“A la Rose is an ode to femininity, a declaration of love captured in a fragrance. Two hundred and fifty precious roses from Grasse offer their radiance and their unmatched richness in every flacon”
– Maison Francis Kurkdjian
When I started The Candy Perfume Boy, I didn’t really have much of a plan, I simply wanted to talk about perfume. Since my first post way back in July 2011, the way I write and the subjects I write about have evolved. Nowadays I tend to focus more on reviewing new launches, with ancillary series such as Desert Island Sniffs, The Candy Perfume Boy’s Guide to… and the Scent a Celebrity Series as supporting materials. Series have come and gone (due mainly to my short attention span) but this year I’d like to spend a bit more time looking back, as well as forward, by reviewing some scents that aren’t brand spanking new.
So to start, I want to look at a fragrance that has always been on my mind, but never in my collection, well up until recently, that is. Those of you who have read this blog for a while will know that I’m quite partial to the intriguing olfactory output from rebellious perfume punks, Etat Libre d’Orange. I own about seven or eight of their 32 fragrances, with the latest addition to my collection being the tricksy Putain des Palaces – a perfume I’ve always liked but have been reluctant to buy, for no reason other than the fact that I’m indecisive.
Putain des Palaces was released in 2006 as part of Etat Libre d’Orange’s initial crop of fragrances. Composed by perfumer Nathalie Feisthauer (Hermès’ Eau des Merveilles, Van Clef & Arpels’ Gardénia Pétale & Amouage’s Honour Man) the fragrance, which is roughly translated as “Hotel Whore” (racy, huh?), is described by Etat Libre d’Orange as “the temptress who awaits her prey in the hotel bar, and leads her lucky victim to unimaginable delights…” So yes, Putain des Palaces is a perfume about sex, specifically the transactional variety, and you know what? It does exactly what it sets out to do.
“The music, the perfume… the mother, the daughter.”
We seem to be having an unofficial ‘collections week’ here on The Candy Perfume Boy (I’m thinking next week will be the unofficial ‘celebuscent week’, FYI). So far we’ve taken a stroll down to the docks to take a look at Penhaligon’s new merchant-inspired Trade Routes collection, as well as a gander back in time to review Lalique’s personal Noir Premier collection. Now it’s time for something entirely new from a start up brand with one of the perfume industry’s most experienced names behind it.
This new brand is Dear Rose and it is the brain child of mother and daughter duo, Chantal and Alexandra Roos. Now, if you’re not familiar with the name Chantal Roos, you will be intrigued to know that she has been involved with the development of some of the industry’s greatest perfumes, namely; Yves Saint Laurent’s Kouros, Paris, Opium and Jazz; Jean Paul Gaultier’s Le Mâle; and Issey Miyake’s L’Eau d’Issey. An impressive CV for sure. Her daughter, Alexandra is also creative force however, where Chantal excels in olfaction, Alexandra succeeds in music and the synergy between these two mediums is what forms the basis of the Dear Rose brand.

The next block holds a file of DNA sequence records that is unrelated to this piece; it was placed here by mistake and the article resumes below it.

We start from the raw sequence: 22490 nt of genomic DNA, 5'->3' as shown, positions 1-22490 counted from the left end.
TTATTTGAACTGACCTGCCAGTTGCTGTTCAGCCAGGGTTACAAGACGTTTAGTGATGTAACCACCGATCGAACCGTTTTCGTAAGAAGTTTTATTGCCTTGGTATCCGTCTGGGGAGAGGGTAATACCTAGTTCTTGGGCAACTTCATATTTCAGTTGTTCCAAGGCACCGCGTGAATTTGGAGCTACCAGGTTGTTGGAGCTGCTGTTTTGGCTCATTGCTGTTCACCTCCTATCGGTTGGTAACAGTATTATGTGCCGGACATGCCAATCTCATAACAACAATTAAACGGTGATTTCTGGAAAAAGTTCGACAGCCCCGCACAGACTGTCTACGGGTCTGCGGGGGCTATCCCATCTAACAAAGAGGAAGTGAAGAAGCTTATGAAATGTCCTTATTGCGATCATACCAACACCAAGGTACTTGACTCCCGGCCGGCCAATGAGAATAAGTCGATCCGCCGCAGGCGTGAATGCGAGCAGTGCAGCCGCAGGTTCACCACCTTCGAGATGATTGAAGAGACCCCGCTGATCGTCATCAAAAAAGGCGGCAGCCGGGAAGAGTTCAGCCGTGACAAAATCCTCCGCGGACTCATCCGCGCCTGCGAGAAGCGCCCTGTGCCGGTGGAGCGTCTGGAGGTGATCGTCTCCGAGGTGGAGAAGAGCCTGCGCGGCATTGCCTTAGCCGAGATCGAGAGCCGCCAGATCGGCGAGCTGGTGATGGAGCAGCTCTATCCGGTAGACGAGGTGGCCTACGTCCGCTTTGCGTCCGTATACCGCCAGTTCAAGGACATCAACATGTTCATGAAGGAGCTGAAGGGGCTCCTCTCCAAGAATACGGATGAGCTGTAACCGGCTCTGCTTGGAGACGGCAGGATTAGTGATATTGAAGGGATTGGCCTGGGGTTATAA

Dear Rose currently consists of five brand new perfumes inspired by women, roses and music. Each fragrance was created by perfumer Fabrice Pellegrin (the man behind Thierry Mugler’s positively unique Womanity, amongst many others) and plays on the idea of roses and music together to create a varied collection that showcases the incredibly diverse nature of one of perfumery’s most iconic materials. So how does fragrance fair when music meets rose?
I continue to be incredibly impressed by the output from London-based indie brand, 4160 Tuesdays. Perfumer Sarah McCartney has a natural knack for perfumery, but also the subversive talent of injecting humour and eccentricity into her compositions. The result is exceptionally well-crafted fragrances that have bold and bright characters, that one would really have to be a miserable git not to enjoy.
One of Sarah’s most recent creations is New York 1955, a fragrance that was originally launched under her diffusion ‘Vintage Tuesdays’ line, and now sits within the multi-coloured wardrobe of scent that is 4160 Tuesdays. Evoking the image of pastel-shaded ice cream parlors from the 1950s, this perfume is a beautiful rosy-gourmand that is as delicious as it is colourful.
“One of my favourite vintage 1950s scents was Coty’s Chantilly, named after the French town famous for its whipped cream and intricate lace. It’s a soft strawberry and cream perfume, decorated with crystalised rose. For New York 1955 I transported the desert theme over the Atlantic to a New York milk bar, turned up the volume, piled it with vanilla ice cream and raspberries, loaded it with candy floss, crystalised roses and violets, and smoothed it with soft, huggable musks and ambergris.”
– Sarah McCartney